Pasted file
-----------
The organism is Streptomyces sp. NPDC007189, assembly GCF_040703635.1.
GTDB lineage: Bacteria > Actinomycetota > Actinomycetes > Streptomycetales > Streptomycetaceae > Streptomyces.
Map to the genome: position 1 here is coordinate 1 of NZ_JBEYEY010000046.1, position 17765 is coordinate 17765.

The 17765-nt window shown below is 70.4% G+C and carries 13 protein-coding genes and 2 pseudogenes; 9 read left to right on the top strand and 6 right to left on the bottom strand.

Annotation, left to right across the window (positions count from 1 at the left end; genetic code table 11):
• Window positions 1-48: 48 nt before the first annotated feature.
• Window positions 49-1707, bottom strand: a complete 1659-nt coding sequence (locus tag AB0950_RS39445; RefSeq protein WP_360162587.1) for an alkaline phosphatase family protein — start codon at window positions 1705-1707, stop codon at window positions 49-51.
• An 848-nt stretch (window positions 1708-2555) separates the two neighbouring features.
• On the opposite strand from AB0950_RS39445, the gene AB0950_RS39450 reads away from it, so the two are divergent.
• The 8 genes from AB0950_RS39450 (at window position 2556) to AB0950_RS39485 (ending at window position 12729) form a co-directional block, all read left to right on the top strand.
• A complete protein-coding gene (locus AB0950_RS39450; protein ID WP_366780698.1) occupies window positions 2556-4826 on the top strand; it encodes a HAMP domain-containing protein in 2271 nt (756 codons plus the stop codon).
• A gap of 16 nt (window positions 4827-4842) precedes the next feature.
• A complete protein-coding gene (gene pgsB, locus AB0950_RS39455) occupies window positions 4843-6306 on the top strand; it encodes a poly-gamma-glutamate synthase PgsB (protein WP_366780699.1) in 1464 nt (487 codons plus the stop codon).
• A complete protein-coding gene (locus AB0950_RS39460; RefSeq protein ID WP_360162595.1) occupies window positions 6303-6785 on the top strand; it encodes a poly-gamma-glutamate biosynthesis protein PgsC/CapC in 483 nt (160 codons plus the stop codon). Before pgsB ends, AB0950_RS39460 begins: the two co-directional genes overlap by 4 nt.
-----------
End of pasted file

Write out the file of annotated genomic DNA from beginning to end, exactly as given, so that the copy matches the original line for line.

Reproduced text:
The organism is Streptomyces sp. NPDC007189, assembly GCF_040703635.1.
GTDB lineage: Bacteria > Actinomycetota > Actinomycetes > Streptomycetales > Streptomycetaceae > Streptomyces.
Map to the genome: position 1 here is coordinate 1 of NZ_JBEYEY010000046.1, position 17765 is coordinate 17765.

The 17765-nt window shown below is 70.4% G+C and carries 13 protein-coding genes and 2 pseudogenes; 9 read left to right on the top strand and 6 right to left on the bottom strand.

Annotation, left to right across the window (positions count from 1 at the left end; genetic code table 11):
• Window positions 1-48: 48 nt before the first annotated feature.
• Window positions 49-1707, bottom strand: a complete 1659-nt coding sequence (locus tag AB0950_RS39445; RefSeq protein WP_360162587.1) for an alkaline phosphatase family protein — start codon at window positions 1705-1707, stop codon at window positions 49-51.
• An 848-nt stretch (window positions 1708-2555) separates the two neighbouring features.
• On the opposite strand from AB0950_RS39445, the gene AB0950_RS39450 reads away from it, so the two are divergent.
• The 8 genes from AB0950_RS39450 (at window position 2556) to AB0950_RS39485 (ending at window position 12729) form a co-directional block, all read left to right on the top strand.
• A complete protein-coding gene (locus AB0950_RS39450; protein ID WP_366780698.1) occupies window positions 2556-4826 on the top strand; it encodes a HAMP domain-containing protein in 2271 nt (756 codons plus the stop codon).
• A gap of 16 nt (window positions 4827-4842) precedes the next feature.
• A complete protein-coding gene (gene pgsB, locus AB0950_RS39455) occupies window positions 4843-6306 on the top strand; it encodes a poly-gamma-glutamate synthase PgsB (protein WP_366780699.1) in 1464 nt (487 codons plus the stop codon).
• A complete protein-coding gene (locus AB0950_RS39460; RefSeq protein ID WP_360162595.1) occupies window positions 6303-6785 on the top strand; it encodes a poly-gamma-glutamate biosynthesis protein PgsC/CapC in 483 nt (160 codons plus the stop codon). Before pgsB ends, AB0950_RS39460 begins: the two co-directional genes overlap by 4 nt.